It’s easy to overlook lighting when decorating your space, but a properly lit room can be visually pleasing, help you save on energy bills and even be good for your health.
The first rule of picking out lighting is that it should match the purpose of the room and the activities happening there, said Beverly McCloskey, a Lynchburg, Virginia-based interior designer.
Once you’ve decided the room’s purpose, you can start adding light in layers: ambient, from overhead; task lighting for work areas; and accent lights.
In a dining room, dimmable chandeliers and soft lamplight can create ambiance. But the cook needs bright lights in the kitchen, plus illumination for cooking tasks like chopping and measuring.
You can’t have too many lamps, especially in spaces where there isn’t much natural light, said Kathleen Coumou, Senior Vice President of Christie’s International Real Estate, a global luxury real estate network of which Long & Foster is an affiliate. Fixtures made from natural materials like quartz, pyrite, shell and malachite are popular today.
Ideally, the homeowner knows early on in the decorating or remodeling process where furniture will be placed, McCloskey said. Otherwise, contractors might need to come more than once to move outlets and fixtures, and that can get pricey.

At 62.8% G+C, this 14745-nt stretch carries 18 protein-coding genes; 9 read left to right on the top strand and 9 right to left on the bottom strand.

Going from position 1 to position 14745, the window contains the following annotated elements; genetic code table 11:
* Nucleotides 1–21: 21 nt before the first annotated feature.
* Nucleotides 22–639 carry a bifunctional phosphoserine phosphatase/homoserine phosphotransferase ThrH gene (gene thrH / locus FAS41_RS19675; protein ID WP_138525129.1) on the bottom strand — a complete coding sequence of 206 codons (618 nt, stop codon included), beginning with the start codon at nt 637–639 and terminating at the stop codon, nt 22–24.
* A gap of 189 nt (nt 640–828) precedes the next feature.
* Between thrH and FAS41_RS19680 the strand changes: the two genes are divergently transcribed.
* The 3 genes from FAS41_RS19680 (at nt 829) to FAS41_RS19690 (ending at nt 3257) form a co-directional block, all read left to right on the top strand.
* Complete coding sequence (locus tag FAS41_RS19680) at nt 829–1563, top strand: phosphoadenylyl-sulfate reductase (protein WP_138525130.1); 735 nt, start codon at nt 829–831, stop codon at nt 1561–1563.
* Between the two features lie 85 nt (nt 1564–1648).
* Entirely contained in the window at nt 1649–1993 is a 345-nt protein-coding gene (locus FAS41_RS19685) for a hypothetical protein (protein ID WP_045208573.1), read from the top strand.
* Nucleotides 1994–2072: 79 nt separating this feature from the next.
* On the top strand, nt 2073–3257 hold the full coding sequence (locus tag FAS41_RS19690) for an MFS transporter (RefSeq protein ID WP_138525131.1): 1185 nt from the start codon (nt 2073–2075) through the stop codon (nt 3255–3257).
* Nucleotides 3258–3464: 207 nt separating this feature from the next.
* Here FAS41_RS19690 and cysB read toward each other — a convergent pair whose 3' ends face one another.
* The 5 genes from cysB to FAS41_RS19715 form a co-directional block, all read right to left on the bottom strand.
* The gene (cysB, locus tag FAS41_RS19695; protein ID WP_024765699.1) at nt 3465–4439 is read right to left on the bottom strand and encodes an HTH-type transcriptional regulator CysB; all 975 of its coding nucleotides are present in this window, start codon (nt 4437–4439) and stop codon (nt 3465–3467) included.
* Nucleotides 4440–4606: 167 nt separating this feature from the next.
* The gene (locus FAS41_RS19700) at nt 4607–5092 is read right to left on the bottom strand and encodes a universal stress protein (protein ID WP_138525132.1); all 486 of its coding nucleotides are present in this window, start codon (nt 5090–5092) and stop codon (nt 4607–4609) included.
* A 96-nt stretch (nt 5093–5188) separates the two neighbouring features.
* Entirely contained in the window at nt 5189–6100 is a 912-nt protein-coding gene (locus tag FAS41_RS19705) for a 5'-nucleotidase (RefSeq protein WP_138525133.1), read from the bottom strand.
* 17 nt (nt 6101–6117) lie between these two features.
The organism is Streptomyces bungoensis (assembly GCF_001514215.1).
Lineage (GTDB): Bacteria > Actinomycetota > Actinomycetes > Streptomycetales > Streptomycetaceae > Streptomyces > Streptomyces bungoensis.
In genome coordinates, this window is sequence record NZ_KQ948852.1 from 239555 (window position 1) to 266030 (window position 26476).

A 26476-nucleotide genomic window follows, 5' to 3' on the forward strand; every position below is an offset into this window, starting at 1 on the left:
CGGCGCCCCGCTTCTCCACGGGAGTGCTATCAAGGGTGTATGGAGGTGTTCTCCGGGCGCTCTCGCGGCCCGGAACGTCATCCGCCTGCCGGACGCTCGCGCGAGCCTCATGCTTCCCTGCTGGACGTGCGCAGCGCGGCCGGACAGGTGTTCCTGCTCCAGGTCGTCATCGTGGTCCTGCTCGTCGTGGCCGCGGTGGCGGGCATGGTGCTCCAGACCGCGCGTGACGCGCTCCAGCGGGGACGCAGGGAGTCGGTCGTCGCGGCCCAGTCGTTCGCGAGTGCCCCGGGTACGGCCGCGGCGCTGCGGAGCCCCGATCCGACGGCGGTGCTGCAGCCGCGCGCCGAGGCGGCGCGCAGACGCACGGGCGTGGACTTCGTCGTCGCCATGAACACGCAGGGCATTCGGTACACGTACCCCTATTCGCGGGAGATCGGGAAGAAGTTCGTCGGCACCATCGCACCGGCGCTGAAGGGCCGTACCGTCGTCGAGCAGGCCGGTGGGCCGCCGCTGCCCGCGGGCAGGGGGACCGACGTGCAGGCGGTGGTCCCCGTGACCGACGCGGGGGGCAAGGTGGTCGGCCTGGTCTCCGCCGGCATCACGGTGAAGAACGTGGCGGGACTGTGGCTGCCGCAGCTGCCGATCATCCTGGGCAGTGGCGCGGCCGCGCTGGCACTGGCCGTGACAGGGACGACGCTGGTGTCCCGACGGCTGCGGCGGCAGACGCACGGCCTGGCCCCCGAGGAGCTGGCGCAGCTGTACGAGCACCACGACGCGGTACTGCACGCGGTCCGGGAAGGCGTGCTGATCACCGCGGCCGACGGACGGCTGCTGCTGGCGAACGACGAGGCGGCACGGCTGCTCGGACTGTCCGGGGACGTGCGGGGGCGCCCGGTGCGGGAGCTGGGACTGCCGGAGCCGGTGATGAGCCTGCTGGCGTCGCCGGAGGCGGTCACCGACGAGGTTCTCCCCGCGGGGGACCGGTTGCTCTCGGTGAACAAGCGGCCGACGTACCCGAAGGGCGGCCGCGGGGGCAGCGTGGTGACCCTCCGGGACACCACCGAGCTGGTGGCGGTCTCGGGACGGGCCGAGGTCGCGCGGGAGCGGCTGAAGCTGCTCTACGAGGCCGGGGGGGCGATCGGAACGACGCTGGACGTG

“If you know how you’re going to use the space in the room, you can think about lighting,” McCloskey said. “I like table lamps, sconces, overhead lights – they all have different benefits.” A designer can help determine optimal light placement for aesthetics and practical use of the space, she said.
Free lighting tips and information can be found at the Lighting Research Center, at Rensselaer Polytechnic Institute, in Troy, New York. The center’s website offers an interactive lighting guide where users can view typical rooms lit in various ways, along with estimated operating costs associated with different types of lighting.
The center offers calculators that compare incandescent bulbs with energy-efficient CFLs or LEDs to show how much money and energy can be saved.
Lighting isn’t just important for function and appealing design. The human body’s physiological response to light can affect sleep patterns, mood and cognitive function. Research has shown it’s not just the level of brightness that’s important to our health, but we’re also affected by spectrum, timing and duration, and previous light exposure.